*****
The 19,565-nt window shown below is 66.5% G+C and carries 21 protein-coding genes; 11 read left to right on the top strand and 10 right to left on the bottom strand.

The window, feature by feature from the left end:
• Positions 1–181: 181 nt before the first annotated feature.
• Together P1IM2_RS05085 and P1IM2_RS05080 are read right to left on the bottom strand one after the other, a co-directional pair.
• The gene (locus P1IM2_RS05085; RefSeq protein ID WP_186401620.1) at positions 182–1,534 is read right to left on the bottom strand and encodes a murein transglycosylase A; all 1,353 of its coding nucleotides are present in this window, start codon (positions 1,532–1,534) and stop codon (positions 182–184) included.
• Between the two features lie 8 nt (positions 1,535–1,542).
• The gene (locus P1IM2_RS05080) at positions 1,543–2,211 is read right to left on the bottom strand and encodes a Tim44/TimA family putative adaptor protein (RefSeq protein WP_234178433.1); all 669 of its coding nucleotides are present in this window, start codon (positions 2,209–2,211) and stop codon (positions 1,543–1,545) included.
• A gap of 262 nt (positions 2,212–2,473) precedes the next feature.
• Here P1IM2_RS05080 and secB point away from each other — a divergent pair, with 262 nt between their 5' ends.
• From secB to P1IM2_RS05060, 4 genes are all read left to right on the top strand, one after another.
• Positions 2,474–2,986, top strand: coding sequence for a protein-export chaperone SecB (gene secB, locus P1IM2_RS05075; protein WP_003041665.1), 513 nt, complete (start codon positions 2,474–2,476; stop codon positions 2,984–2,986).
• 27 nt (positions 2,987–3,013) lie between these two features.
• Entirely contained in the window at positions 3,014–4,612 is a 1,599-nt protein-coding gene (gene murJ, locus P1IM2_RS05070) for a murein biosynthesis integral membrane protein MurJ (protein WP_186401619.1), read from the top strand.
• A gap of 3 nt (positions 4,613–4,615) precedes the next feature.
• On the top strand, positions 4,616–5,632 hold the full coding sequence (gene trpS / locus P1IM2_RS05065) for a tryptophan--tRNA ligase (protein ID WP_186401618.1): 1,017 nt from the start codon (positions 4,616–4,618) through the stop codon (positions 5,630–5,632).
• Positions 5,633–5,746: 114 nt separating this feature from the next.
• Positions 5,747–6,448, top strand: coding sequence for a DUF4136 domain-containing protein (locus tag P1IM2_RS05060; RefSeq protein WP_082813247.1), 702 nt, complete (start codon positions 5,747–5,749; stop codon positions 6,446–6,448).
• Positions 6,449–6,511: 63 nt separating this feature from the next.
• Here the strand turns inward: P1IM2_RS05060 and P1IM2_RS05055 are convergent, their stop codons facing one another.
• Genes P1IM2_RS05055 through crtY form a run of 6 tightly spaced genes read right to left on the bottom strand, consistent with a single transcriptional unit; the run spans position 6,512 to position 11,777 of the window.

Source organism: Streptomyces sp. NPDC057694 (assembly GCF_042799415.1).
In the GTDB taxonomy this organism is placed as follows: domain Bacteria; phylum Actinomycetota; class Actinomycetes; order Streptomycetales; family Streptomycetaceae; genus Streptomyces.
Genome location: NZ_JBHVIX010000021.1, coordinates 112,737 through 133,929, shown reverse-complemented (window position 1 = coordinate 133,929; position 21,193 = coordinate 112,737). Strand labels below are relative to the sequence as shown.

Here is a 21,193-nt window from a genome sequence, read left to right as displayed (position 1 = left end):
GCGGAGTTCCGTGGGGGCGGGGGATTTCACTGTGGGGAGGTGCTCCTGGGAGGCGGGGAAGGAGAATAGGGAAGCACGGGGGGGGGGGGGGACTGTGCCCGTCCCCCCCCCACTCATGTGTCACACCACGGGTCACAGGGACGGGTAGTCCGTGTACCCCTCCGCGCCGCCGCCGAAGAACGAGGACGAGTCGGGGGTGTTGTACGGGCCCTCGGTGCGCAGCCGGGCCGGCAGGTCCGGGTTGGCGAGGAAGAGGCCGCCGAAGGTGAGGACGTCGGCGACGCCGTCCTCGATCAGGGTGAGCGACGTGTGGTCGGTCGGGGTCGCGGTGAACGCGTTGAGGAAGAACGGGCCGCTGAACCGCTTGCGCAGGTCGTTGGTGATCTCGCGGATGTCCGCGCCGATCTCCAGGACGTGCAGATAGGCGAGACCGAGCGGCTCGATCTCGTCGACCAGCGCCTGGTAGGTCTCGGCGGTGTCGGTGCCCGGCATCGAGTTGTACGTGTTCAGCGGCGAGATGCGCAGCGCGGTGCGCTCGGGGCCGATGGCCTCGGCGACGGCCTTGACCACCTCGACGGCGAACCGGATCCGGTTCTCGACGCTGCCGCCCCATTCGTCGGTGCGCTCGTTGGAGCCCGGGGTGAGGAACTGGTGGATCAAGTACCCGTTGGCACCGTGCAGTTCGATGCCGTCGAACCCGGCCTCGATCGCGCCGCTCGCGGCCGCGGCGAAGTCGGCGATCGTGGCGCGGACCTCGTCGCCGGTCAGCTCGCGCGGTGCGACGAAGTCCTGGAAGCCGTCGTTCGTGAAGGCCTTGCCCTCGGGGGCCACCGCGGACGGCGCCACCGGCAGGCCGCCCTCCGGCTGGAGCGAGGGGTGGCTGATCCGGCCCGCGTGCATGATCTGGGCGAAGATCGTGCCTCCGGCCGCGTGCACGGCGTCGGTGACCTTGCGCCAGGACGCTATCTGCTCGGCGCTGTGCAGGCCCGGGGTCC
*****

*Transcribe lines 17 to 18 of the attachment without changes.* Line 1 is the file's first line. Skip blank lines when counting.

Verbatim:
• Positions 5,747–6,448, top strand: coding sequence for a DUF4136 domain-containing protein (locus tag P1IM2_RS05060; RefSeq protein WP_082813247.1), 702 nt, complete (start codon positions 5,747–5,749; stop codon positions 6,446–6,448).
• Positions 6,449–6,511: 63 nt separating this feature from the next.